The Spectacular Views from “Sugar Top”
The most maligned building in all the mountains has to be the ten story condominium that was perched atop Little Sugar Mountain in 1983. Sugar Top, as it was promoted by the developers, would offer unlimited views of the surrounding high country from its 5,000 foot elevation adjacent to the Sugar Mountain Ski Resort. What was originally supposed to be a five story concrete and wood structure became a ten story concrete only rectangular behemoth before the public could react to the drastic change.
For Hugh Morton and his family, the owners of nearby Grandfather Mountain, this new neighbor was an eyesore on the horizon, and something had to be done to make sure that it would be the only large project to ever be built on a mountain top. With a swell of public support, the North Carolina legislature passed the “Mountain Ridge Protection Act” in 1983, after a bitter battle with developers and property rights advocates. Never again would anything be allowed on ridge tops over 3,000 feet, preserving the unspoiled beauty of these magnificent mountains.
The conservation movement in North Carolina actually owes a debt of gratitude to the developers of Sugar Top. Had that condo never been built, what we take for granted today as a robust environmental and conservation movement might never have gotten off the ground. “The scenic value of high mountain vistas are too valuable to spoil!”, was their rallying cry.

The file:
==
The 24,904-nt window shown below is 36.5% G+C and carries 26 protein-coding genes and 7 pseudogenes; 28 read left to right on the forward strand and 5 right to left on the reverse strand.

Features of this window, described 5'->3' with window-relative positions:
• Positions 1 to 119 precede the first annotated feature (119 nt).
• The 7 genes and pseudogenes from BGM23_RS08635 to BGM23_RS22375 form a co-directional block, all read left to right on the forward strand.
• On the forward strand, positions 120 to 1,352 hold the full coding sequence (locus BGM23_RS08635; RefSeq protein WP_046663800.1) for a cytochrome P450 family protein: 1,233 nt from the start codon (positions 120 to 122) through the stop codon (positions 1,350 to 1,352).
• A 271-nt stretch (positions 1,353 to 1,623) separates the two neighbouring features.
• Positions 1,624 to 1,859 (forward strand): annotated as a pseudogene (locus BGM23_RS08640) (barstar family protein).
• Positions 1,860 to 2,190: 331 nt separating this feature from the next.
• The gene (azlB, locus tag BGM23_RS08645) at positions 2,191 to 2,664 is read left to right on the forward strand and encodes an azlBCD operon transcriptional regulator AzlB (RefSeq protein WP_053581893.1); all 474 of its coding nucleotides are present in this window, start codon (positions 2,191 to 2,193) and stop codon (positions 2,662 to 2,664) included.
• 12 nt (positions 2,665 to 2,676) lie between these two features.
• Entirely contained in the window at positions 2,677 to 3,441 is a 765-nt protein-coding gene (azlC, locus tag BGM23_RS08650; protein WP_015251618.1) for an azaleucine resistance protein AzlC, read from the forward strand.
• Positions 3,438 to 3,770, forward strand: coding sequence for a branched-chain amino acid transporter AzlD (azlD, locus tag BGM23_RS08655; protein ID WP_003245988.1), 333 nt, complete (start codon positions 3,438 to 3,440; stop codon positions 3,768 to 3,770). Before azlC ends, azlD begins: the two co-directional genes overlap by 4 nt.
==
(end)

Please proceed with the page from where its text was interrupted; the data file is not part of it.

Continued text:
From as far away as fifty miles, Sugar Top attracts the eye away from the other ridges. This view from the golf course also shows the ski runs in their summer regalia. I learned during my visit that construction on a new gondola lift to the summit is well underway. This will be a much needed addition to my favorite ski mountain.
Friends from Florida were spending August at Sugar Top, so I took advantage of this rare opportunity to visit the building, and capture the views that I had heard so much about. One good thing about being at Sugar Top: When you’re inside looking out, you don’t see the building.
Ascending to the tenth floor apartment, the balcony view to the southeast was worth the visit. In the distance is Table Rock and Hawksbill Mountain along the east rim of Linville Gorge. Colors are already beginning to appear in the woods.
That’s Grandfather to the left, with the Linville Ridges community stretched out “legally” along the adjacent ridge. Grandmother Mountain with her tower is to the right. Click on any of the images to see the full screen versions.